SMEs Urged To Embrace African Continental Free Trade Area Programmes To Reap Big From Export Business 

SMEs Urged To Embrace African Continental Free Trade Area Programmes To Reap Big From Export Business 

By Spy Uganda

Small and Medium Enterprises have been urged to embrace African Continental Free Trade Area programmes to expand their export business in post covid 19 pandemic times.

Executive Director of Federation of Small and Medium Enterprises (FSME) John Walugembe says the ACFTA has been touted as a game-changer for economies like Uganda, as it promises larger market opportunities, triggering more trade and investment and allowing greater value addition, export diversification and productivity growth – leading to more and better jobs with greater social inclusion.

WWalugembe was closing awareness and trade readiness programme sessions for 300 SMEs at Uganda Manufacturers Association under the theme: Trading Beyond EAC and COMESA. Unlocking the potential of ACFTA in Uganda.

“African Continental Free Trade Area is an ambitious trade pact to form the world’s largest free trade area by connecting almost 1.3bn people across 54 African countries. The agreement aims to create a single market for goods and services to deepen the economic integration of Africa,” he said.

“The AfCFTA aims at accelerating intra-African trade and boosting Africa’s trading position in the global market by strengthening Africa’s common voice and policy space in global trade negotiations,” Walugembe added.

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The AfCFTA is projected to raise Africa’s income by 7 per cent, lift 30 million people out of extreme poverty, and lift 68 million people out of moderate poverty by 2035. It is also projected to boost intra-African trade by 52.3 per cent when import duties and non-tariff barriers are eliminated. Though, there are several challenges and opportunities that Uganda needs to address to harness the potential of the AfCFTA.

The AfCFTA also promises higher intra-regional trade in agri-food products, including from surplus to deficit countries, thereby stabilising food prices and improving food security in Africa. It offers an opportunity to promote socioeconomic transformation and improve competitiveness through regional value chains in manufacturing while improving competitiveness, triggering greater trade and investment in green enterprises, and promoting socio-economic transformation.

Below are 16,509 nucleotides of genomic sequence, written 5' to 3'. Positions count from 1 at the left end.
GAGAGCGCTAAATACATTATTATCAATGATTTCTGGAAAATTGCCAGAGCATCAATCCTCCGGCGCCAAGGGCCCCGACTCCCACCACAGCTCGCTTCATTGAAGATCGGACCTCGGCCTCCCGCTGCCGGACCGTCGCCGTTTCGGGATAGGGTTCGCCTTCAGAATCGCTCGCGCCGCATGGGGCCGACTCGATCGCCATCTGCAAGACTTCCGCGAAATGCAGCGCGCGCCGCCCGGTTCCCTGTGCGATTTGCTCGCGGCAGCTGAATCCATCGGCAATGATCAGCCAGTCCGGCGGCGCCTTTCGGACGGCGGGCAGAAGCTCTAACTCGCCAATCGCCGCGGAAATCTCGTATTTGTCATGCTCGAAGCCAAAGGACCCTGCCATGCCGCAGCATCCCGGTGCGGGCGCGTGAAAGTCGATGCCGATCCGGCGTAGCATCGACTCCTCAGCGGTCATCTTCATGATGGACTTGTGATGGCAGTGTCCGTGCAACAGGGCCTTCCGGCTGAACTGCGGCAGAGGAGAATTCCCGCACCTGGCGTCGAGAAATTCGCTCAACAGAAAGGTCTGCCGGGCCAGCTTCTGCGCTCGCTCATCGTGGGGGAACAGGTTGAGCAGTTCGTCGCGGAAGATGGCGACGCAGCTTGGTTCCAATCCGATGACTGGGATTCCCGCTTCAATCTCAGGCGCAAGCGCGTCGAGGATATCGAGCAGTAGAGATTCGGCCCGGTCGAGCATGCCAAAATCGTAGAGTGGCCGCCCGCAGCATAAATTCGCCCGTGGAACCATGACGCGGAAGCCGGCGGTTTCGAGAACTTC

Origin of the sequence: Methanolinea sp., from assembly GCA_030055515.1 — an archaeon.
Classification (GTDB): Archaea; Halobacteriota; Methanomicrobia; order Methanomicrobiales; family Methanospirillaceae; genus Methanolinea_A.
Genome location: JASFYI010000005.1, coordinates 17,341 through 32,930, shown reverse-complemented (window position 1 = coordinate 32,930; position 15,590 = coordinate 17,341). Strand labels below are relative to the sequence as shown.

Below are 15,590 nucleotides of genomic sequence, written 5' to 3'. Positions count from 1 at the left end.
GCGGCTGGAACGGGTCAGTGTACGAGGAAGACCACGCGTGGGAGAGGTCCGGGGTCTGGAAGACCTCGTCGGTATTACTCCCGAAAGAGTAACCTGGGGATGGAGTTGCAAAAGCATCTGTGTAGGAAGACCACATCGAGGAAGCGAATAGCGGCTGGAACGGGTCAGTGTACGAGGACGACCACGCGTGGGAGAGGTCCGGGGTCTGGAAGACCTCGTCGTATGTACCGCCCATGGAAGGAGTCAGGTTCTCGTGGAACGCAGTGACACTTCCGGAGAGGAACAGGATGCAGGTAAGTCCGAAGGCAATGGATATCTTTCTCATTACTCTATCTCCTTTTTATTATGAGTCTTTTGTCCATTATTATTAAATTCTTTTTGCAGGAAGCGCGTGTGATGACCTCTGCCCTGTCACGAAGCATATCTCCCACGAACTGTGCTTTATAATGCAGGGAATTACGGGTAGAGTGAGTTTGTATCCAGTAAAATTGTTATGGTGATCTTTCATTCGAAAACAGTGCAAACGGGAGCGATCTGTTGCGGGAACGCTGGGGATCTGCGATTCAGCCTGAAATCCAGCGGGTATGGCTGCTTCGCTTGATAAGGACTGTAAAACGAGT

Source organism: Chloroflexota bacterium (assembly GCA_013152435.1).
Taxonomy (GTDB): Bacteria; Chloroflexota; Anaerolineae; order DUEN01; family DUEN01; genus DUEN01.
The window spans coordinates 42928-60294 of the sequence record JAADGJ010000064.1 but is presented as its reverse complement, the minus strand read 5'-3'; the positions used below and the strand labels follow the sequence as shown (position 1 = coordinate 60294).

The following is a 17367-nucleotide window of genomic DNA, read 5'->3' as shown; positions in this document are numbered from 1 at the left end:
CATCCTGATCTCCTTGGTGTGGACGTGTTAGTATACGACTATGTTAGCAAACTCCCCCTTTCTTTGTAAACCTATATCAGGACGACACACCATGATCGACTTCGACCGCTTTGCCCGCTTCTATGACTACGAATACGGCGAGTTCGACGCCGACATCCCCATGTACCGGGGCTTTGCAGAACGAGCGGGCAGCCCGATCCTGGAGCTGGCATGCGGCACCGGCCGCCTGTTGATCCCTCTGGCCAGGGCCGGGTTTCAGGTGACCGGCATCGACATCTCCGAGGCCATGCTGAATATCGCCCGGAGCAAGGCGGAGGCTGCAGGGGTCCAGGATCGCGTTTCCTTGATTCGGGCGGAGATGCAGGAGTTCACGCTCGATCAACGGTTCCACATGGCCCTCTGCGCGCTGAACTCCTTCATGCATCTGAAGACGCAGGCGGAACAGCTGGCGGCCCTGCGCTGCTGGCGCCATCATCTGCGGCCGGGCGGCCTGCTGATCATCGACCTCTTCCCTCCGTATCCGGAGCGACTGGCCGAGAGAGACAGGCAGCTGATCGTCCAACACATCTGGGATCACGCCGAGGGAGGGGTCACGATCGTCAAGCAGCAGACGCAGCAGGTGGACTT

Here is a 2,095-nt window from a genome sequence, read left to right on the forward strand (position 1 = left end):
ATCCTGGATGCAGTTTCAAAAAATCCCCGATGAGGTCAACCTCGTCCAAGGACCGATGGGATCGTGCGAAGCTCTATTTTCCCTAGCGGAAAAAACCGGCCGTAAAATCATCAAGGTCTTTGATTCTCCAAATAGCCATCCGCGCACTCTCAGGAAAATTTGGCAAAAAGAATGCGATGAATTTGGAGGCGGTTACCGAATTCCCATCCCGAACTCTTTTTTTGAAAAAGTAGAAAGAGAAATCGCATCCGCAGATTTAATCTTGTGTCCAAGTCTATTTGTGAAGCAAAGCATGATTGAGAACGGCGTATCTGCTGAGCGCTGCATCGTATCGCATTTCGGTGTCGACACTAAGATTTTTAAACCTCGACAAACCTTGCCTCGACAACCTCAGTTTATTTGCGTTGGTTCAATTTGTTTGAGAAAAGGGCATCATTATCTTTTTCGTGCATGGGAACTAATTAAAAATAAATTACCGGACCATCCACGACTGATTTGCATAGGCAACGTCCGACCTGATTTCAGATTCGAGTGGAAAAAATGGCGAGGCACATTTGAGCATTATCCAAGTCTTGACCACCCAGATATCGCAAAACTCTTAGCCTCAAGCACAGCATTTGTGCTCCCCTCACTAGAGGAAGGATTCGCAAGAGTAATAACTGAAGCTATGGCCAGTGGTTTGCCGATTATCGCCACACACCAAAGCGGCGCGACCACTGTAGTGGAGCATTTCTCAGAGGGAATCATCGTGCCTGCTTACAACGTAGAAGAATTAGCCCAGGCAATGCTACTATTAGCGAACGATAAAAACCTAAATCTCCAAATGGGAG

Presidential Advisor on trade and industry Amelia Kyambadde underscored the role of the private sector in spearheading “our effort to take advantage of the opportunities in the AfCFTA.”

The Minister described the AfCFTA as one of the drivers of Africa’s growth and industrialisation agenda. “With a population of 1.3 billion people and a combined GDP of US$3.4 trillion, the AfCFTA offers the continent, and Uganda, a solid base for a speedy industrialization,” she said.

Amelia noted that implementation of the AfCFTA is timely, especially in light of the economic challenges exacerbated by the COVID-19 pandemic, which has adversely impacted global economic growth projections.

“The African Continental Free Trade Area provides us an opportunity to further consolidate our resilience and should catalyse our recovery from the impact of COVID-19,” she stressed.

Dr. Joy Kategekwa, UNDP Africa Strategic Advisor stressed the need for renewed efforts to create awareness about the AfCFTA and the opportunity it presents, a commitment to support and increase the capacity of entrepreneurs and exporters to meet quality standards needed in the market and sustain supply chains while establishing an enabling infrastructure such as roads and energy.

Elly Twineyo Executive Director of Uganda Export Promotion Board stressed the need to improve on packaging and branding to make Uganda’s exports competitive in the African market.

AfCFTA Secretary-General who made a presentation at the dialogue lauded the government of Uganda for the great strides that have been made towards the implementation of the AfCFTA.

UNDP Representative, Ashie Mukungu  underscored the importance of inter-country trade and cooperation, noting; “Development experience shows that no country has ever achieved rapid economic growth and prosperity without trading with other countries.”

Mukungu said the successful implementation of AfCFTA will put Uganda at new inclusive and sustainable development path by building an industrial value chain and specialization structure based on Uganda’s comparative advantages.

Dr Joshua Mutumba Commissioner for trade said Africa accounts for just 2.9% of global trade and only about 17% of African exports are intra-continental, compared with 58% for Asia and 65% for Europe.

He advised small and medium enterprises to take advantage of ACFTA to better their businesses saying African Continental Free Trade Area is the world’s largest free trade area which provides an opportunity for countries in Africa to competitively integrate into the global economy, reduce poverty, and promote inclusion. The potential impacts at the household level are also significant.

UNDP is supporting the Ministry of Trade, Industry and Cooperatives to accelerate Uganda’s implementation of the AfCFTA, focusing on awareness-raising, enhancing market access opportunities, preparing a National AfCFTA Implementation Strategy, and establishing a catalytic Trade Finance Facility with a special focus on small and medium enterprises (SMEs).

The support is also geared towards building local and regional partnerships, both technical and financial, for ensuring a more efficient implementation of AfCFTA in Uganda.

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